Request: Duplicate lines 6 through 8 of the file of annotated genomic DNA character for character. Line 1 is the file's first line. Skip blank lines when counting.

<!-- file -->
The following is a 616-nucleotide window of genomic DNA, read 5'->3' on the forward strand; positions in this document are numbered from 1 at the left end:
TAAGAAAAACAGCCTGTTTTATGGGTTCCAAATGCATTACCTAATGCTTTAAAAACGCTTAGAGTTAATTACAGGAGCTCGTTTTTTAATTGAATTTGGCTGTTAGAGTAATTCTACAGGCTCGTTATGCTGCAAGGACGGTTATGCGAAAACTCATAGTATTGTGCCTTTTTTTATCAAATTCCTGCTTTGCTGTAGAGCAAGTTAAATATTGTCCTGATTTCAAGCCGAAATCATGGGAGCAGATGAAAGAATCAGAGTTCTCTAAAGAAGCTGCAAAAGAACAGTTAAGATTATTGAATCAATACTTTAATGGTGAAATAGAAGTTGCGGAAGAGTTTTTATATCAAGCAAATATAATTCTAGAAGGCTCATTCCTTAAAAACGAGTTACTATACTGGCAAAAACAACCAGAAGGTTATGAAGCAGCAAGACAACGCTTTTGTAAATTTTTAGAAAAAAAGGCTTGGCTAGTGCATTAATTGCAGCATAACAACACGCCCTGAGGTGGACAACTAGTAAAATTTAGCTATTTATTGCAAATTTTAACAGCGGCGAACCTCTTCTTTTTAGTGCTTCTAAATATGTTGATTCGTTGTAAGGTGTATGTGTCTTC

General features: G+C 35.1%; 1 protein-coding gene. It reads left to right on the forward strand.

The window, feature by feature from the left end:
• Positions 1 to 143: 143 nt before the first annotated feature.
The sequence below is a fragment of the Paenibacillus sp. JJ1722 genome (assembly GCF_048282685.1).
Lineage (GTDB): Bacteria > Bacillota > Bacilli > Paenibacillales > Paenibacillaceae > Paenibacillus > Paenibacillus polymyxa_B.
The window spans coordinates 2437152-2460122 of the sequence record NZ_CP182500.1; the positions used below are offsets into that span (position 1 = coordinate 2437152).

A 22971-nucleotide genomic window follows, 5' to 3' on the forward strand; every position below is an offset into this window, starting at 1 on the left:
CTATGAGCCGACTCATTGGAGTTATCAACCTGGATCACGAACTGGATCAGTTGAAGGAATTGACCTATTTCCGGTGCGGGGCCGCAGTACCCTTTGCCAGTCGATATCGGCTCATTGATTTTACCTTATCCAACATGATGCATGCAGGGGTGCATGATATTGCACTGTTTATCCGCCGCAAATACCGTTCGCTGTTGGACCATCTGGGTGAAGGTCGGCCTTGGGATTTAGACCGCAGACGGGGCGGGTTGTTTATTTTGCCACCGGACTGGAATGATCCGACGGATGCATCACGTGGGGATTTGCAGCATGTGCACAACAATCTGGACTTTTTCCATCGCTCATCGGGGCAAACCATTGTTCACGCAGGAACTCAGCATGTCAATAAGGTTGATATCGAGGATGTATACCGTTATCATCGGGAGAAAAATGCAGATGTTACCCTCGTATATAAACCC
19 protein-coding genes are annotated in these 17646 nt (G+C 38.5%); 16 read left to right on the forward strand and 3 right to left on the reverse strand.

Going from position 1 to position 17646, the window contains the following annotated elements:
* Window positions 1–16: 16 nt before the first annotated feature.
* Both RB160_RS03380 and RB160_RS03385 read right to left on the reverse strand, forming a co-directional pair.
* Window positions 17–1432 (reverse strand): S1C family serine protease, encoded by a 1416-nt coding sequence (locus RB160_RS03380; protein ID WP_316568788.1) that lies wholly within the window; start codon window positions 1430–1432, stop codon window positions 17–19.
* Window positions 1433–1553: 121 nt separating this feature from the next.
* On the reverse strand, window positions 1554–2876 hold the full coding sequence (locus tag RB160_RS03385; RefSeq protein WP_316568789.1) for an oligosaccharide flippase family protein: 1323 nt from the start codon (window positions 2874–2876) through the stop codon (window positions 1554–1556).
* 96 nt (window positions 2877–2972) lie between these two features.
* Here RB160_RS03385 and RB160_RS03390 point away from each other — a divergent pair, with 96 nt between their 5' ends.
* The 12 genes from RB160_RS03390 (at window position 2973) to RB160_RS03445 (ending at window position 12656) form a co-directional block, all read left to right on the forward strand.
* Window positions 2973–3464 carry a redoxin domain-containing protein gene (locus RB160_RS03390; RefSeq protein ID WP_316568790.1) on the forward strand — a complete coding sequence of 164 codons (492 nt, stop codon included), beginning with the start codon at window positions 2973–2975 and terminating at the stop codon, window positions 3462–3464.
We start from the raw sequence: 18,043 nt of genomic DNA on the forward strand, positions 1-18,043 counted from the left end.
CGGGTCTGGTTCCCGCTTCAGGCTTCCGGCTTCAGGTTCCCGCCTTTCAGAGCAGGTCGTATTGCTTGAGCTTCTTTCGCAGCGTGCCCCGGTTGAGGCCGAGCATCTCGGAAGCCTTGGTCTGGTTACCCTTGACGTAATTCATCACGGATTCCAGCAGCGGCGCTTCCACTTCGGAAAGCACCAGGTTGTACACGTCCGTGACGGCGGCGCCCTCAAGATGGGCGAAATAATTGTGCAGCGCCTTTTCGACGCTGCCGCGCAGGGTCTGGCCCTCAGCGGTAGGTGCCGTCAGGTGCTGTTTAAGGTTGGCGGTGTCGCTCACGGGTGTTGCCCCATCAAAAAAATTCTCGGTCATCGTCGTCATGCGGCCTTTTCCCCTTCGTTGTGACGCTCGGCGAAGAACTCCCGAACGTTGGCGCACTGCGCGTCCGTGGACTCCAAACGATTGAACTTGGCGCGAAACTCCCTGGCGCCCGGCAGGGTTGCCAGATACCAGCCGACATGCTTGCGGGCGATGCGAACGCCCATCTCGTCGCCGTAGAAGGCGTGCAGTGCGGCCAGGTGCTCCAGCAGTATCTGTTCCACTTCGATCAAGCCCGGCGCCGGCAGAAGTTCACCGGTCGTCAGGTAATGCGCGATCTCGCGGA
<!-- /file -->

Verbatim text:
The sequence below is a fragment of the Paenibacillus sp. JJ1722 genome (assembly GCF_048282685.1).
Lineage (GTDB): Bacteria > Bacillota > Bacilli > Paenibacillales > Paenibacillaceae > Paenibacillus > Paenibacillus polymyxa_B.
The window spans coordinates 2437152-2460122 of the sequence record NZ_CP182500.1; the positions used below are offsets into that span (position 1 = coordinate 2437152).